US President, Joe Biden, has urged unity as his country remembers the victims of the September 11, 2001, terrorist attacks.
Biden was a senator when hijackers commandeered four planes and exacted the nation’s worst terror attack 20 years ago, leading to the death of 2,977 people. Now he marks the 9/11 anniversary for the first time as commander-in-chief.
In a video released Friday night, he mourned the ongoing losses of 9/11.
“We honour all those who risked and gave their lives in the minutes, hours, months and years afterwards,” Mr Biden added, speaking of the emergency workers who responded to the attacks.
“Children have grown up without parents, and parents have suffered without children,” said Biden, a childhood friend of the father of a Sept. 11 victim, Davis Grier Sezna Jr.
Biden spoke of the “true sense of national unity” that emerged after the attacks, seen in “heroism everywhere — in places expected and unexpected.”
“To me, that’s the central lesson of September 11,” he said. “Unity is our greatest strength.
“No matter how much time has passed, these commemorations bring everything painfully back as if you just got the news a few seconds ago,” the president said.
He acknowledged the “darker forces of human nature – fear and anger, resentment and violence against Muslim Americans” which followed the attacks, but said that unity had remained the US’ “greatest strength”.
“We learned that unity is the one thing that must never break,” he added.
The president planned to pay his respects at the trio of sites where the planes crashed, but he was leaving the speech-making to others.
Biden arrived in New York on Friday night as the skyline was illuminated by the “Tribute in Light,” hauntingly marking where the towers once stood. His first stop on Saturday was to be the National September 11 Memorial, where the twin towers of the World Trade Center were toppled as a horrified world watched on television.
From there he was to visit the field near Shanksville, Pennsylvania, where a plane fell from the sky after heroic passengers fought terrorists to prevent it from reaching its Washington destination. And finally, he was headed to the Pentagon, where the world’s mightiest military suffered an unthinkable blow to its very home.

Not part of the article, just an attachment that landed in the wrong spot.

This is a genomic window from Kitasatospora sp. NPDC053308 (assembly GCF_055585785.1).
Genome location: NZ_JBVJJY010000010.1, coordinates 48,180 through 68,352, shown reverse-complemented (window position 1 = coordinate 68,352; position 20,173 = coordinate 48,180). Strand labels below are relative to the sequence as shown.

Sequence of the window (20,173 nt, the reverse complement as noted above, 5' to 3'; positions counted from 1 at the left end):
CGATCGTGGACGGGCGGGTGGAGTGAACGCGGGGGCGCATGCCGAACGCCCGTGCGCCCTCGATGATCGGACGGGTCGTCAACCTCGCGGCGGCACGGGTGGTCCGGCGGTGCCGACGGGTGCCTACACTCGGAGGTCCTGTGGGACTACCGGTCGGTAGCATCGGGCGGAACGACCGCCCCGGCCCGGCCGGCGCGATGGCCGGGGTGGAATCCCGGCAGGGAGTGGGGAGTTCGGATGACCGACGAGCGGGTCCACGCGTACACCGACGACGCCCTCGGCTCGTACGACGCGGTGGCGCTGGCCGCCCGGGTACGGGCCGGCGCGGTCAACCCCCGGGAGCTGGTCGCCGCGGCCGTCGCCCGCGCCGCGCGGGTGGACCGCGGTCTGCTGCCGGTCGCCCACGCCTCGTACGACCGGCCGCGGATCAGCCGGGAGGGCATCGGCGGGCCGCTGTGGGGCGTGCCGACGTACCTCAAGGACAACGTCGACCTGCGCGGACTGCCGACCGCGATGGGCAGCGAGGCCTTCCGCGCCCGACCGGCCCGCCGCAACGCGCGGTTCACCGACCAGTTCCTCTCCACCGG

Former President George W. Bush, the nation’s leader on 9/11, is due at the Pennsylvania memorial and his successor, Barack Obama, at ground zero. The only other post-9/11 U.S. president, Donald Trump, is planning to be in New York, in addition to providing commentary at a boxing match in Florida in the evening.
Other observances — from a wreath-laying in Portland, Maine, to a fire engine parade in Guam — are planned across a country now full of 9/11 plaques, statues and commemorative gardens.
There will also be six moments of silence to correspond with the times the two World Trade Center towers were struck and fell, and the moments the Pentagon was attacked and Flight 93 crashed.
The attacks, which were planned by al-Qaeda from Afghanistan, saw four US passenger jets seized by suicide attackers – two of which were flown into the Twin Towers of the World Trade Center in New York.
Another plane crashed into the Pentagon, just outside the US capital, Washington DC, and a fourth plane crashed in a field in Pennsylvania after passengers fought back.
The commemorations come at a difficult time for the president, who has faced strong criticism in recent weeks over the US withdrawal from Afghanistan, which ended a US presence that began less than a month after the 11 September attacks.
Mr Biden had promised to leave Afghanistan by the 20th anniversary of the attacks, and said it was unlikely the Taliban could seize the country.
Instead, the militant group went from taking control of their first major city to capturing the capital in less than 10 days.
Additional reporting from AP and BBC